Her role began with increasing arts outreach around Santa Ana but grew into realizing the dream of expanding to a second location where they could have a positive effect on a new community.

The Duarte campus, just blocks from the Metro Gold Line, underwent a $7.5 million renovation that included soundproofing for music rooms and new floors for dance spaces. It now has six buildings and a dozen “portable” classrooms. Performance spaces include a 500-seat theater and a 60-seat recital hall.

The current enrollment of 1,000 is expected to grow in the next school year to 1,220. CSArts–SGV draws students from more than 80 cities in the San Gabriel Valley and beyond.

Once the enrollment stabilizes, plans call for replacing portables with permanent art facilities.

In addition to its smaller size and more modest offerings, the Duarte school differs in another significant way from OCSA. Seventh- and eighth-graders take most of their academic classes at one of four nearby public schools. They then ride shuttle buses to CSArts–SGV for afternoon conservatory classes. The arrangement, Levine says, has helped to bolster the Duarte district’s numbers and funding.

CSArts–SGV classes

Duarte had experienced declining enrollment for many years as the city’s population aged and as dissatisfied parents found slots for their children in districts with more to offer. In 2015, the district hired Allan J. Mucerino to reverse the trend. As superintendent, he and the local Board of Education agreed to partner with OCSA because it vowed to provide arts instruction for all of the district’s students, not just those who chose to attend CSArts–SGV.

Mucerino acknowledges that many proponents of traditional public schools view charters with suspicion, contending that they drain needed resources and could pave the way for a shift to vouchers for private schools—an outcome they fear could spell the demise of the vaunted system of free public education.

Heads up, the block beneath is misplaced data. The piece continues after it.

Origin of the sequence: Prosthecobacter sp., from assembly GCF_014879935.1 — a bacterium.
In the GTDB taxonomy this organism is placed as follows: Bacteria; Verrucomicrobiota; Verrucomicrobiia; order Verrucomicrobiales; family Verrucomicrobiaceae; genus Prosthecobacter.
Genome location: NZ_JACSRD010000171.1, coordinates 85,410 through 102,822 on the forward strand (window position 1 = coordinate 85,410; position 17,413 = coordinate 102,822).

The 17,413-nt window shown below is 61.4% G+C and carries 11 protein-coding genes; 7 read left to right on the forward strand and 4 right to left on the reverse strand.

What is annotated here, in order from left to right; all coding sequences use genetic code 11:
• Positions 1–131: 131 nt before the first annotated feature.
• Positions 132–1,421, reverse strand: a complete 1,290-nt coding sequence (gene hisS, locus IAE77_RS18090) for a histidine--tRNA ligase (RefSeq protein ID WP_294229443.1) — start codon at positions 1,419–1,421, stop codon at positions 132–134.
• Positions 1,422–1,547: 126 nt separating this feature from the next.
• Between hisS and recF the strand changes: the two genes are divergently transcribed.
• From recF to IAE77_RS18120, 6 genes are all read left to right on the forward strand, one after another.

Charters can be “as politically polarizing as any issue in education or politics,” says Mucerino, now superintendent of the Alvord Unified School District. But, he adds, “the fact that the 15-year trend of declining enrollment has been reversed in two years is further evidence that a planned public school–charter school partnership works.”

Duarte is now the only district in the area without declining enrollment, says Gordon Amerson, who replaced Mucerino as superintendent: “That’s a direct result of the instructional program and innovative partnership.”

For Opacic, OCSA and CSArts–SGV have become the incarnation of what he had envisioned in his 1994 doctoral dissertation, “The Role of Education Foundations in Supporting Public Alternative School Programs in California.”

“We’ve created a unique, nurturing culture for students who might not otherwise be successful in a traditional public school setting,” he says. “But here they are flourishing and developing to their full potential as artists, scholars and well-rounded human beings.”

Eighth-grader Andrea Alhuay, 13, commutes from West Covina to CSArts–SGV, where she is in the integrated arts conservatory.